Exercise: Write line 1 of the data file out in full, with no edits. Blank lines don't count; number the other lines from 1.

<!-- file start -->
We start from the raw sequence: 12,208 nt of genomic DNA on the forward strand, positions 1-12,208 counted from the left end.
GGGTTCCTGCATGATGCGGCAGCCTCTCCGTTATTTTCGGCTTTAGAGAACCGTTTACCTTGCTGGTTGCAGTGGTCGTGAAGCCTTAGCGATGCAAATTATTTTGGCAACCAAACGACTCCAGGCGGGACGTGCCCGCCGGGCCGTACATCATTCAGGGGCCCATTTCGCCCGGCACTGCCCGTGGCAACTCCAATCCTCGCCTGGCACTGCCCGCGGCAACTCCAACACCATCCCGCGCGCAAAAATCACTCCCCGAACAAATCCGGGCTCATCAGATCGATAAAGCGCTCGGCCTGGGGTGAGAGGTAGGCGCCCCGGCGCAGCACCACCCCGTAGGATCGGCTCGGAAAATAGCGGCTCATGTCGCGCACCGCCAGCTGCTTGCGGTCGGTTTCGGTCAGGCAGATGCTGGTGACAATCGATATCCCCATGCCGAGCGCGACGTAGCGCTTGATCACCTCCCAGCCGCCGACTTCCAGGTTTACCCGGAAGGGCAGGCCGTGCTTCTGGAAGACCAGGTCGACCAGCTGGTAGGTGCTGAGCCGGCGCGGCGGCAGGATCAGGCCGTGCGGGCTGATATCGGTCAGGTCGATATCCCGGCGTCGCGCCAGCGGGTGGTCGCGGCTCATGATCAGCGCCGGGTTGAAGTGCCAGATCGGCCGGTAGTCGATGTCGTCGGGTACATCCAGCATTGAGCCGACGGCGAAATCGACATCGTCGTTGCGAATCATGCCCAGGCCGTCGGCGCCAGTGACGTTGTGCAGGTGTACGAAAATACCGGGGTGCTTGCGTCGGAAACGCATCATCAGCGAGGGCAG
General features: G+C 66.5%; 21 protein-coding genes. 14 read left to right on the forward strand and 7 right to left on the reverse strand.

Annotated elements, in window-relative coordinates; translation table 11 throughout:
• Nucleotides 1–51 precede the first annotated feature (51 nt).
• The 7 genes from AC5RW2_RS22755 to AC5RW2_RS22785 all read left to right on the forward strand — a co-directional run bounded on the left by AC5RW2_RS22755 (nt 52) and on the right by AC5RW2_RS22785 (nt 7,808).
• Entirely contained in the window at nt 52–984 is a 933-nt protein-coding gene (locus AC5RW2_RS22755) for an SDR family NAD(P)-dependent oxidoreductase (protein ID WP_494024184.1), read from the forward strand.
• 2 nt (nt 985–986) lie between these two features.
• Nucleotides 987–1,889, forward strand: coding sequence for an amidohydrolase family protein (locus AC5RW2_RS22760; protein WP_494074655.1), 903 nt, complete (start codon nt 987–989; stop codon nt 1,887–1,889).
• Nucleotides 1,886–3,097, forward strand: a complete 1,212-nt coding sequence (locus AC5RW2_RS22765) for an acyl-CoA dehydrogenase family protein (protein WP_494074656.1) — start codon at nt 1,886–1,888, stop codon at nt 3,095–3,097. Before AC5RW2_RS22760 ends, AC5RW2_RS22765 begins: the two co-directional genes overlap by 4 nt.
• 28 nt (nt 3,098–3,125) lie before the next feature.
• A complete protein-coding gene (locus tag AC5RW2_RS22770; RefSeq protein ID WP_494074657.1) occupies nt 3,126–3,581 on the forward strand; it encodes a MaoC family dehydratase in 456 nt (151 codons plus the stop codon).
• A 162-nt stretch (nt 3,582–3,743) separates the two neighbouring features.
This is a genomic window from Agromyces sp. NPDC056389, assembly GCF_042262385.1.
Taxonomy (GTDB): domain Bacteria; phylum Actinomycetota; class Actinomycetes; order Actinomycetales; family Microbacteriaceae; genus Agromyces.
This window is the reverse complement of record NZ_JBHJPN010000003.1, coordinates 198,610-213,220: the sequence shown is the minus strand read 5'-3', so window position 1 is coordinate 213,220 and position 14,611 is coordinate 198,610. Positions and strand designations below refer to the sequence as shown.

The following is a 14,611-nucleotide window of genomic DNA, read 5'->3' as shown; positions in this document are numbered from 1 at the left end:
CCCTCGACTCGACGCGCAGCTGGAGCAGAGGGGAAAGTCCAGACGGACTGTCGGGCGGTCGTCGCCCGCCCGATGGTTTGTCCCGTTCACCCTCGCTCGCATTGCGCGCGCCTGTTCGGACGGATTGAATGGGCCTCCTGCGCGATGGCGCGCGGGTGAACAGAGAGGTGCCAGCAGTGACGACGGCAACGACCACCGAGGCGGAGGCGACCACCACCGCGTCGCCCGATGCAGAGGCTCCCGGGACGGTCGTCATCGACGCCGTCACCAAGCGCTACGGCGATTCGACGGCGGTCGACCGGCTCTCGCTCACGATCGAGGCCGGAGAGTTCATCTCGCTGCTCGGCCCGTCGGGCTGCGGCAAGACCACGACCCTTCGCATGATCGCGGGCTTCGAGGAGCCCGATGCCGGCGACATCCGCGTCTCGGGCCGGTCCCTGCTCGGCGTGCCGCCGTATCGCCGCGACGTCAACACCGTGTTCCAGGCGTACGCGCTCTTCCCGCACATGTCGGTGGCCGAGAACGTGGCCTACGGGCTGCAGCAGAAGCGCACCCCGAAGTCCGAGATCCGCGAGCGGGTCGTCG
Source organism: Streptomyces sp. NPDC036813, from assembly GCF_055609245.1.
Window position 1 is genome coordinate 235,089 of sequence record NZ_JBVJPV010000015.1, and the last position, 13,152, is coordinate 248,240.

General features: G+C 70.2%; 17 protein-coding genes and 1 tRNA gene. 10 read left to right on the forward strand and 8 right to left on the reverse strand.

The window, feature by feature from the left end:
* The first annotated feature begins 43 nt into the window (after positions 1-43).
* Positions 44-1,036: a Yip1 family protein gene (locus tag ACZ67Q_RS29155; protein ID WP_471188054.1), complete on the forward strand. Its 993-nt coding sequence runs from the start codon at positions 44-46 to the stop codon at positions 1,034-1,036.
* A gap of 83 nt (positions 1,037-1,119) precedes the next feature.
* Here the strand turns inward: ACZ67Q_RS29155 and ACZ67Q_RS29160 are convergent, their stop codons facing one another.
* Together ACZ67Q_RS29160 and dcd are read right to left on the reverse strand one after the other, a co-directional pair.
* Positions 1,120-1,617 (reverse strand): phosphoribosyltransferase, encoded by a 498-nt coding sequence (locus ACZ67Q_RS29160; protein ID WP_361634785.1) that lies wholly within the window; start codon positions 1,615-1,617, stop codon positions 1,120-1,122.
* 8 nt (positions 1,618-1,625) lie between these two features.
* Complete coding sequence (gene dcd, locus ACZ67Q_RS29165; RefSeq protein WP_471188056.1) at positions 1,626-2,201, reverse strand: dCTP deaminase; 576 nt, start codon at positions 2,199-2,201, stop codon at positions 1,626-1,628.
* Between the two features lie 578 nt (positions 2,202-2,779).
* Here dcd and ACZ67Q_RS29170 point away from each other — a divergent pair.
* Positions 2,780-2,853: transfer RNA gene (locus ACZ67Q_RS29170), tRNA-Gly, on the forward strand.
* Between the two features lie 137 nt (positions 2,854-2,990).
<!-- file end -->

We start from the raw sequence: 12,208 nt of genomic DNA on the forward strand, positions 1-12,208 counted from the left end.